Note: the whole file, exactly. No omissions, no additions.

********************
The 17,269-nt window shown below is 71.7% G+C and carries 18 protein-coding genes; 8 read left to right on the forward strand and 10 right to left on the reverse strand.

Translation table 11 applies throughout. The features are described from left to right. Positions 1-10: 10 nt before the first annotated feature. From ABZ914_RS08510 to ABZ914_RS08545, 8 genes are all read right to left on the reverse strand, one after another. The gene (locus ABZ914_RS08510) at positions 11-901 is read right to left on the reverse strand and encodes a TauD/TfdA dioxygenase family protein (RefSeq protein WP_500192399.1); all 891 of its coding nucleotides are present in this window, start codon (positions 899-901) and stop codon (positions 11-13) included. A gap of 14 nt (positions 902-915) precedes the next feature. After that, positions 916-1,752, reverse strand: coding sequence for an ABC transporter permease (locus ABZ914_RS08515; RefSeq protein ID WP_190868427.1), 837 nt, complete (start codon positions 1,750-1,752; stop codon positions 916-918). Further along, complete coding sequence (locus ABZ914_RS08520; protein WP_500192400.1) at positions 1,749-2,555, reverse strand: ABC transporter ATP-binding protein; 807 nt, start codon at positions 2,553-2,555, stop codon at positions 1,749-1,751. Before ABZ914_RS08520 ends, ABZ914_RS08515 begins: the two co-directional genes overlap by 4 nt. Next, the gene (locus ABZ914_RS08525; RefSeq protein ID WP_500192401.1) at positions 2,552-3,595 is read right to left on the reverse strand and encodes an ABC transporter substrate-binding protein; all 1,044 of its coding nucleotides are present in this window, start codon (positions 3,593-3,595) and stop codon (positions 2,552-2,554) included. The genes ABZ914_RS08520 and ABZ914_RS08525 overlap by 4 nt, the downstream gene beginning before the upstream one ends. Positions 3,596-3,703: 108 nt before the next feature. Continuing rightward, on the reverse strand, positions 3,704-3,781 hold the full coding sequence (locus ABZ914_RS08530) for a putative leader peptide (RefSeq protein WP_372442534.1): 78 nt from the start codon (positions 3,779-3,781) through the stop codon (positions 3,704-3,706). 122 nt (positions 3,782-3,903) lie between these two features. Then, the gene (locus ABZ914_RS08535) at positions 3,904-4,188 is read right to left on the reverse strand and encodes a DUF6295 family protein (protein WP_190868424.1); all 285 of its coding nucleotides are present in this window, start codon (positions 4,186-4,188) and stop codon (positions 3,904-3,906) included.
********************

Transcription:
The 17,269-nt window shown below is 71.7% G+C and carries 18 protein-coding genes; 8 read left to right on the forward strand and 10 right to left on the reverse strand.

Translation table 11 applies throughout. The features are described from left to right. Positions 1-10: 10 nt before the first annotated feature. From ABZ914_RS08510 to ABZ914_RS08545, 8 genes are all read right to left on the reverse strand, one after another. The gene (locus ABZ914_RS08510) at positions 11-901 is read right to left on the reverse strand and encodes a TauD/TfdA dioxygenase family protein (RefSeq protein WP_500192399.1); all 891 of its coding nucleotides are present in this window, start codon (positions 899-901) and stop codon (positions 11-13) included. A gap of 14 nt (positions 902-915) precedes the next feature. After that, positions 916-1,752, reverse strand: coding sequence for an ABC transporter permease (locus ABZ914_RS08515; RefSeq protein ID WP_190868427.1), 837 nt, complete (start codon positions 1,750-1,752; stop codon positions 916-918). Further along, complete coding sequence (locus ABZ914_RS08520; protein WP_500192400.1) at positions 1,749-2,555, reverse strand: ABC transporter ATP-binding protein; 807 nt, start codon at positions 2,553-2,555, stop codon at positions 1,749-1,751. Before ABZ914_RS08520 ends, ABZ914_RS08515 begins: the two co-directional genes overlap by 4 nt. Next, the gene (locus ABZ914_RS08525; RefSeq protein ID WP_500192401.1) at positions 2,552-3,595 is read right to left on the reverse strand and encodes an ABC transporter substrate-binding protein; all 1,044 of its coding nucleotides are present in this window, start codon (positions 3,593-3,595) and stop codon (positions 2,552-2,554) included. The genes ABZ914_RS08520 and ABZ914_RS08525 overlap by 4 nt, the downstream gene beginning before the upstream one ends. Positions 3,596-3,703: 108 nt before the next feature. Continuing rightward, on the reverse strand, positions 3,704-3,781 hold the full coding sequence (locus ABZ914_RS08530) for a putative leader peptide (RefSeq protein WP_372442534.1): 78 nt from the start codon (positions 3,779-3,781) through the stop codon (positions 3,704-3,706). 122 nt (positions 3,782-3,903) lie between these two features. Then, the gene (locus ABZ914_RS08535) at positions 3,904-4,188 is read right to left on the reverse strand and encodes a DUF6295 family protein (protein WP_190868424.1); all 285 of its coding nucleotides are present in this window, start codon (positions 4,186-4,188) and stop codon (positions 3,904-3,906) included.